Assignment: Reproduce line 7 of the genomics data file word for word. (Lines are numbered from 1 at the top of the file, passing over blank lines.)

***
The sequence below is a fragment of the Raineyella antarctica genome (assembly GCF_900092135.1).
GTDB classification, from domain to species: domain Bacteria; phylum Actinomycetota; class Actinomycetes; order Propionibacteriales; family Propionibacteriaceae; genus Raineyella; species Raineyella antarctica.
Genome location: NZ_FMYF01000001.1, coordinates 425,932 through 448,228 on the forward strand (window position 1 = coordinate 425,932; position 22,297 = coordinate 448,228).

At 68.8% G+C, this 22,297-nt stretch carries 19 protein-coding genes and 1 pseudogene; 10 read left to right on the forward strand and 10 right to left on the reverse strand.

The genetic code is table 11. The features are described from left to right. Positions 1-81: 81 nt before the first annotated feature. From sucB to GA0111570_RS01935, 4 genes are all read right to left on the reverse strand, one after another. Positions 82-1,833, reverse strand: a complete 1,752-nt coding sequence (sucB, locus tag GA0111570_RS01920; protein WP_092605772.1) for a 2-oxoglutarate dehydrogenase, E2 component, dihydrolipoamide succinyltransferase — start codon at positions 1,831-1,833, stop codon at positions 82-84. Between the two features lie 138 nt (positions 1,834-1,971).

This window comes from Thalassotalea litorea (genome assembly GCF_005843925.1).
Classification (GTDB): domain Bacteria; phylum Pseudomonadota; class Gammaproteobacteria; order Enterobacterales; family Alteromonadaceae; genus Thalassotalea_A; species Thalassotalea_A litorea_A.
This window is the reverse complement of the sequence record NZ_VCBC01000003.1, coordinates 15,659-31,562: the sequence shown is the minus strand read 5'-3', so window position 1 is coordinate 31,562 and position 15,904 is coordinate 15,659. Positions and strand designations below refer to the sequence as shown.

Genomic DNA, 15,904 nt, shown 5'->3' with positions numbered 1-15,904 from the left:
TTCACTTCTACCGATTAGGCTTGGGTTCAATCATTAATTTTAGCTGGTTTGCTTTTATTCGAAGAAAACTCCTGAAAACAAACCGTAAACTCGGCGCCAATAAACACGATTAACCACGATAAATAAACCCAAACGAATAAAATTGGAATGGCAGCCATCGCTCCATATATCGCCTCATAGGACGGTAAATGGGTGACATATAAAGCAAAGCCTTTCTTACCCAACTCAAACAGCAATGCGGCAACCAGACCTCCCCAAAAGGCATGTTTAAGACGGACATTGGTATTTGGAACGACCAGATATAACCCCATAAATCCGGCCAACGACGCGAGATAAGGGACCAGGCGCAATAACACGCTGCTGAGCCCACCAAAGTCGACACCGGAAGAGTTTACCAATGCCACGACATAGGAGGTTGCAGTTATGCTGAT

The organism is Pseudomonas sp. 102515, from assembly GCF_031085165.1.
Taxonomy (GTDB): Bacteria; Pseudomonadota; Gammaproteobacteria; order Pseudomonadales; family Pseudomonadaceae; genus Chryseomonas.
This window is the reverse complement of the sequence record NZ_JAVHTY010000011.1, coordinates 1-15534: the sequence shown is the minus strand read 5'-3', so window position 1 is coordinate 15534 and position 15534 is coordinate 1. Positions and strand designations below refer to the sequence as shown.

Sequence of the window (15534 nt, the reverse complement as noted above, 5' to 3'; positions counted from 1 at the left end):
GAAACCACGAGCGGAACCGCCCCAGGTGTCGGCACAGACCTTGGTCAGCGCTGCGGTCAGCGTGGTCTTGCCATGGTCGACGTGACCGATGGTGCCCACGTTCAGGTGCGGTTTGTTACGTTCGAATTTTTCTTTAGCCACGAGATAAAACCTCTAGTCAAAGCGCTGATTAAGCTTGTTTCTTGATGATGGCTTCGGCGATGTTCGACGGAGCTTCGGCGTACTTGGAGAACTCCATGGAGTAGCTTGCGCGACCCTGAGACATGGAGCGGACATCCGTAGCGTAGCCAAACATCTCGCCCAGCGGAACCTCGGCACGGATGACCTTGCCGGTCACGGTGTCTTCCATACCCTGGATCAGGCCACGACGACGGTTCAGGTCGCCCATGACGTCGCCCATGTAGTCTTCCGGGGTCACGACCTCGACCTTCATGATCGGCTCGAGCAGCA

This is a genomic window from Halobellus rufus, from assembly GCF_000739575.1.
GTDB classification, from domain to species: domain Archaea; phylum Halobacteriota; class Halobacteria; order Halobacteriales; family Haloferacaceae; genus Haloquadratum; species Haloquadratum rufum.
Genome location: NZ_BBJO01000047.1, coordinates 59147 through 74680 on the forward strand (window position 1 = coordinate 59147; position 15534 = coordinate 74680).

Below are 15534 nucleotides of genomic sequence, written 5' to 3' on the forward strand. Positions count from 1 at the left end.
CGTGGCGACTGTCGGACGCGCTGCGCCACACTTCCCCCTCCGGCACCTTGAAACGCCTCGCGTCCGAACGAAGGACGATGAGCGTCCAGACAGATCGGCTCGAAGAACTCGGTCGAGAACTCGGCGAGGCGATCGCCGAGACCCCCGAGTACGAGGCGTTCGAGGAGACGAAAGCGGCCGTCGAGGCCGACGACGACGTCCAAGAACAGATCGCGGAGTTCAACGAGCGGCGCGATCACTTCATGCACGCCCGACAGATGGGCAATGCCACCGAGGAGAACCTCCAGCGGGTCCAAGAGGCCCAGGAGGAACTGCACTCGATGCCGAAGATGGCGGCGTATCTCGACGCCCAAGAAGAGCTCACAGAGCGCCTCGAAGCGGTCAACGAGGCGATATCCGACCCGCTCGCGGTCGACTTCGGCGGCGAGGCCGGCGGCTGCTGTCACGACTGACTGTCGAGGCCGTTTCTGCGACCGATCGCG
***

Classification (GTDB): domain Bacteria; phylum Pseudomonadota; class Gammaproteobacteria; order Enterobacterales; family Alteromonadaceae; genus Thalassotalea_A; species Thalassotalea_A litorea_A.